Budgets can either be set to restrict the number of times it can be redeemed or max out at a certain currency figure. This makes the campaign’s total budget 100% knowable, and there’s no chance it can go over.

If you’re looking for a more individualized way to spread your budget, using a customer profile level rule can ensure that each coupon is only redeemed once per user. 

Setting coupon redemption limits in Talon.One

In the above example, we’ve created a generic coupon, but limited it so it can only be redeemed once per user. If you also limit the campaign budget, you’re protecting yourself from budget overruns, while ensuring that individual users can’t take advantage of the discounts multiple times. 

How to treat affiliates and coupons in iOS 15

One of the big changes is going to be for paid affiliates and influencers. Companies are increasingly using streamers and accounts with large social media followings to circulate coupon codes (it can’t have been that long since the last time you saw a YouTuber say some variation of ‘Make sure to enter my code EXAMPLE at checkout for 15% off your next purchase’). But with the ability of anyone, even those who aren’t viewing the content, to enter the code when it's merely scrobbled from the website, how do you get measurable results from such campaigns? And how do you ensure they are performing?

Our blog on four security tactics to secure your coupons gives great advice on making sure you’re not spending your budget on underperforming campaigns. If you need even more use cases and detailed explanation how to prevent coupon fraud you can download our dedicated ebook for free.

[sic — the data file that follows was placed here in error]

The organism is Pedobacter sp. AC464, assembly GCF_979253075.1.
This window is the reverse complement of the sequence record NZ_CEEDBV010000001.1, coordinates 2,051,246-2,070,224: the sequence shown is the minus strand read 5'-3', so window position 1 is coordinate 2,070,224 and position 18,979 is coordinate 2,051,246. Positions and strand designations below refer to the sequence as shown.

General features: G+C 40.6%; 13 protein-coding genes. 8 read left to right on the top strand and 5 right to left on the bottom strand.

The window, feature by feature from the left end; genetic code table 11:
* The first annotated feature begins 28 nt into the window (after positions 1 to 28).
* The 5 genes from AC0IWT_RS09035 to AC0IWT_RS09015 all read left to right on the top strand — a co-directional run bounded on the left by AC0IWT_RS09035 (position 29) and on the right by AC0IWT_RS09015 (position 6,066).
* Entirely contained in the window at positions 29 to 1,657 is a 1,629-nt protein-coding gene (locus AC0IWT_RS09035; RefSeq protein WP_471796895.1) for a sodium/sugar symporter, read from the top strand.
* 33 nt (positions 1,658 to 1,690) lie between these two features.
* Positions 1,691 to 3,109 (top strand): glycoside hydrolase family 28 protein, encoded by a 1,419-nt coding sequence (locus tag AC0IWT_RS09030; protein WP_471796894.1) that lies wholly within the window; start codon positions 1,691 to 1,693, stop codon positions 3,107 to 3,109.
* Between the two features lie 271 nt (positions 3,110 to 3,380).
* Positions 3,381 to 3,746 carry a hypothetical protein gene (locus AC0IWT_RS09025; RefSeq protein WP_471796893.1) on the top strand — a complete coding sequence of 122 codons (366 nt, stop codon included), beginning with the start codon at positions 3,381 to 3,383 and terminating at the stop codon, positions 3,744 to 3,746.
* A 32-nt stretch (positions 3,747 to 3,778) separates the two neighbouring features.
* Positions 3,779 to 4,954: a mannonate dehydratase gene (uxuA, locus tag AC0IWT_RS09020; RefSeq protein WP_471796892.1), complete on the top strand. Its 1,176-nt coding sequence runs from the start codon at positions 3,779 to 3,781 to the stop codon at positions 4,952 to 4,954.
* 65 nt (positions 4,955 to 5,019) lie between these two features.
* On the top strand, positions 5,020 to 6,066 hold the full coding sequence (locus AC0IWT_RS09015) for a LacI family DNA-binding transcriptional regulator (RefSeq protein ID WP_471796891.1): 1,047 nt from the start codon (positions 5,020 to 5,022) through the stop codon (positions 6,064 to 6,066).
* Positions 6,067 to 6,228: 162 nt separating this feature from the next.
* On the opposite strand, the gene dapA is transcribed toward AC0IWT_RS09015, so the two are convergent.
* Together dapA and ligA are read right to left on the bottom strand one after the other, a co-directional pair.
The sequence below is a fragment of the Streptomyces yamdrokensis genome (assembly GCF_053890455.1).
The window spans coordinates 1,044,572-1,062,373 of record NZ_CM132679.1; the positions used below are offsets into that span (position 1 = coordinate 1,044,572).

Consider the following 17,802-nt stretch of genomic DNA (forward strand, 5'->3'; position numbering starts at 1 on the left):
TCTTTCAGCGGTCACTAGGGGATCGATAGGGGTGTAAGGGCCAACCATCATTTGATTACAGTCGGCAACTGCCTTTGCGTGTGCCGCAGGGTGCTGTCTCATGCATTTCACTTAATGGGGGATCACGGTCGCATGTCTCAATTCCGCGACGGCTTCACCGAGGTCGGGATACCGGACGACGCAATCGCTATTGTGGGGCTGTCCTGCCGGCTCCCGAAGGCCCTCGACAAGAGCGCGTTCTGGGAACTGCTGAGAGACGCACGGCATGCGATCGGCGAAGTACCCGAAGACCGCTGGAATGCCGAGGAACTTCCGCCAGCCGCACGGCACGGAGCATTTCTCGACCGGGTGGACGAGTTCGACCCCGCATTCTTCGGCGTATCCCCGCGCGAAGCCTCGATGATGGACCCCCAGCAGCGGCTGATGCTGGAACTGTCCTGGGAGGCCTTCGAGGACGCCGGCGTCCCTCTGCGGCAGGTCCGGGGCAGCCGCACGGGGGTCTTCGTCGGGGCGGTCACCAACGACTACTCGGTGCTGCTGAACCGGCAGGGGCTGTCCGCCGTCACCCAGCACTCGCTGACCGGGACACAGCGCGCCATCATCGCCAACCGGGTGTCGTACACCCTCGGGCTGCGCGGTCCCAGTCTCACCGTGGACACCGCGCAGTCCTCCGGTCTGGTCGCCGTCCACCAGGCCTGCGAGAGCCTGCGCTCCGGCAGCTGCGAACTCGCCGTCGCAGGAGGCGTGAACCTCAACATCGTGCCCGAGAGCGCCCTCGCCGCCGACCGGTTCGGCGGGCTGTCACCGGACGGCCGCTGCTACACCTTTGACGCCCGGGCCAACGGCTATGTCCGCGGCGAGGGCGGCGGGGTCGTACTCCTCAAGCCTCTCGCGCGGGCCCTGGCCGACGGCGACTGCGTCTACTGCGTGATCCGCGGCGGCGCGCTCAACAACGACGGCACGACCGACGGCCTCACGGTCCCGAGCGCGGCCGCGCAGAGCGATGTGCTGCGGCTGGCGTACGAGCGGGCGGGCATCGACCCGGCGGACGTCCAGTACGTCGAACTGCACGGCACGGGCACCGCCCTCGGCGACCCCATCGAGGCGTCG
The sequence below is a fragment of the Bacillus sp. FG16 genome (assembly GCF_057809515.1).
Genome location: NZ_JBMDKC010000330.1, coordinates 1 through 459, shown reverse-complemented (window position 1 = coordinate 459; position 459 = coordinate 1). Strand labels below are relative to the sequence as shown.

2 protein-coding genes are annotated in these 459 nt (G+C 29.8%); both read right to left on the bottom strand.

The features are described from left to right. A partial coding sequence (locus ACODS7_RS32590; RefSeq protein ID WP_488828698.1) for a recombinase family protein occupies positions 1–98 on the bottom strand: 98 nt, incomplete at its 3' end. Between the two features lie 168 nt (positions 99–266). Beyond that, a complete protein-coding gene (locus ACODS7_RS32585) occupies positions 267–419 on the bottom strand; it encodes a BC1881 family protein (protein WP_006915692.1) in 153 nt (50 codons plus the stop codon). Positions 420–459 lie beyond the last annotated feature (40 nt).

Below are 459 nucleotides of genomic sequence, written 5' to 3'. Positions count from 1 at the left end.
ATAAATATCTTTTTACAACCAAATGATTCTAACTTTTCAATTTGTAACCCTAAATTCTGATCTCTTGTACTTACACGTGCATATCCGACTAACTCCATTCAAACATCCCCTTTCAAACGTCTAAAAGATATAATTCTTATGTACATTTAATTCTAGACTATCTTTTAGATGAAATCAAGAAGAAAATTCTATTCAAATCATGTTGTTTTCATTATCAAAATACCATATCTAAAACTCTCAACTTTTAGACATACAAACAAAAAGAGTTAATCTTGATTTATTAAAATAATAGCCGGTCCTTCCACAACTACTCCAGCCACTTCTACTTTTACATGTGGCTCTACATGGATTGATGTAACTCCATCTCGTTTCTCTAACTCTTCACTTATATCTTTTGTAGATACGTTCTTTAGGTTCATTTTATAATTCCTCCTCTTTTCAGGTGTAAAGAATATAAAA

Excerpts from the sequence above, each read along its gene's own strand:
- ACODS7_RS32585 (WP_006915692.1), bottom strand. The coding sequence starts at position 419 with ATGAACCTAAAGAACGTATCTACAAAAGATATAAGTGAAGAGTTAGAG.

Let’s imagine you give a €5 coupon to customers who clicked a Facebook link (including UTM parameters), valid when they have a total cart value of €50.

  • The coupon rules in place here include user profile information, UTM parameters, and cart value.

  • The coupon is only valid for customers who fulfil all of these conditions.

You can share the UTM parameters with any of your affiliates or influencers, and make sure the spend is correctly attributed. 

By building your entire affiliate marketing program in Talon.One you can ensure that spend is attributed correctly, as each partner will automatically be given their bonus once their referral converts.

Setting referral conditions in Talon.One

How to protect your growth in iOS 15

With the changes that are coming down the line due to the various security and privacy updates Apple are rolling out, it is a tricky time to be a marketer. But by ensuring you’re focused on building out a tech stack that protects your budget, and taking smart, common-sense decisions to safeguard your bottom line, you can ensure you continue your growth trajectory — no matter what Apple might throw at you. 

For full insights into how to put promotions at the core of your growth strategy, make sure to read our essential ebook, The Promotions Growth Framework.